The exhibition “Pole of Cold: dependable machines, iron men” has opened at Kazan international airport
The exposition displayed in the lounge of Terminal 1 and 1A, it tells about Kazan divers trip to the most severe place of the North hemisphere – Oymyakon. During the expedition a world record was set, valuable scientific data was gathered for biologists.
Researchers have studied 2 lakes near Yakut Oymyakon – Labynkyr and Vorota. Divers have made descends to a different depth, descending from both an open air and a tent. Participants of the expedition had the opportunity for deep-sea night diving as well.
“Temperatures we were working with on the Pole of Cold were impressive, at times, the thermometer went down to -65 degrees Celsius, freezing not only body, but soul. At first, no one could believe that these researches are possible. I thought of how to make photo equipment work under such conditions. Eventually, underwater research team from the Russian Geographical Society managed to solve all problems. As a journalist, I wanted to tell about courage of our Kazan guys, who could do something that no one has ever done before in human history,” said Anton Raikhshtat, expedition participant and creator of photography project.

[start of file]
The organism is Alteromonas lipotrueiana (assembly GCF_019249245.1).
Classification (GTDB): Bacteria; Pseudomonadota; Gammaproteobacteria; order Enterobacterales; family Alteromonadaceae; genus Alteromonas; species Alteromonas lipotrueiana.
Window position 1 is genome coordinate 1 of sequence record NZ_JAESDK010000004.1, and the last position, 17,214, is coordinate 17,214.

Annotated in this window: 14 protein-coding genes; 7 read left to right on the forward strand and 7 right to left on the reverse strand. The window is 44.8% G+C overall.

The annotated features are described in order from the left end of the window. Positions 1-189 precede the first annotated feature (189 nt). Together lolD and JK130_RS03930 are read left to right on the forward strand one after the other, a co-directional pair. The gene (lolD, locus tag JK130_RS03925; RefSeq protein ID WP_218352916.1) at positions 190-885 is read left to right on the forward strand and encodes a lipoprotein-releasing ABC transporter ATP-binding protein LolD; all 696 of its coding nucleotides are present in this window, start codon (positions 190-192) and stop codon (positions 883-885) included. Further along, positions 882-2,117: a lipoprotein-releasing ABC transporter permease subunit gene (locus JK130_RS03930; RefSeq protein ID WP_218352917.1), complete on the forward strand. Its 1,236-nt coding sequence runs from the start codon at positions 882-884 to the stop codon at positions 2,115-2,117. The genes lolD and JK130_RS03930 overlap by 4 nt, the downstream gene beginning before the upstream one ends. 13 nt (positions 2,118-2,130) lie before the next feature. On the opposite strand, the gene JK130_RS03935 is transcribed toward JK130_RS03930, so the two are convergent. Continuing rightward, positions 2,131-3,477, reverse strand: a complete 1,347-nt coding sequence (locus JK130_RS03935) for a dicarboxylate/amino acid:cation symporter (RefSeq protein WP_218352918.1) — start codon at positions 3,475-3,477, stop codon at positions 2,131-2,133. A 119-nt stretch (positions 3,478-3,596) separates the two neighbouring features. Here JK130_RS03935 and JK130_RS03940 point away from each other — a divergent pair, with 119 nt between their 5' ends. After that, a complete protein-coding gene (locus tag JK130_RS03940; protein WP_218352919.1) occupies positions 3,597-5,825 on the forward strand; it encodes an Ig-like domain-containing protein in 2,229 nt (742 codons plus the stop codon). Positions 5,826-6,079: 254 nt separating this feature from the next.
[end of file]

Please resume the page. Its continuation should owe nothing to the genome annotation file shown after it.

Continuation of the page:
Divers Dmitry Shiller and Aleksander Gubin have set 2 world records. First, they descended in Labynkyr lake to a depth of 52 meters 30 centimeters, then they researched Vorota lake and descended to a 59 meters 60 centimeters depth. These are the deepest points of the lakes that they succeeded in finding after repeated measurements. Board member of CMAS, Bazhena Ostoich, reported the success of the dive.
The goal of the researches was to collect core and water samples in winter, studying reaction of the human body and equipment to the extreme conditions.
Collected core and water samples were handed to biologists. Divers have worked together with scientists of Institute for Biological Problems of Cryolithozone in RAS Siberian branch, who conducted a range of field researches, part of samples will be studied in the laboratory.
The free of charge exhibition is available 24 hours a day in the lounge between Terminal 1 and 1A.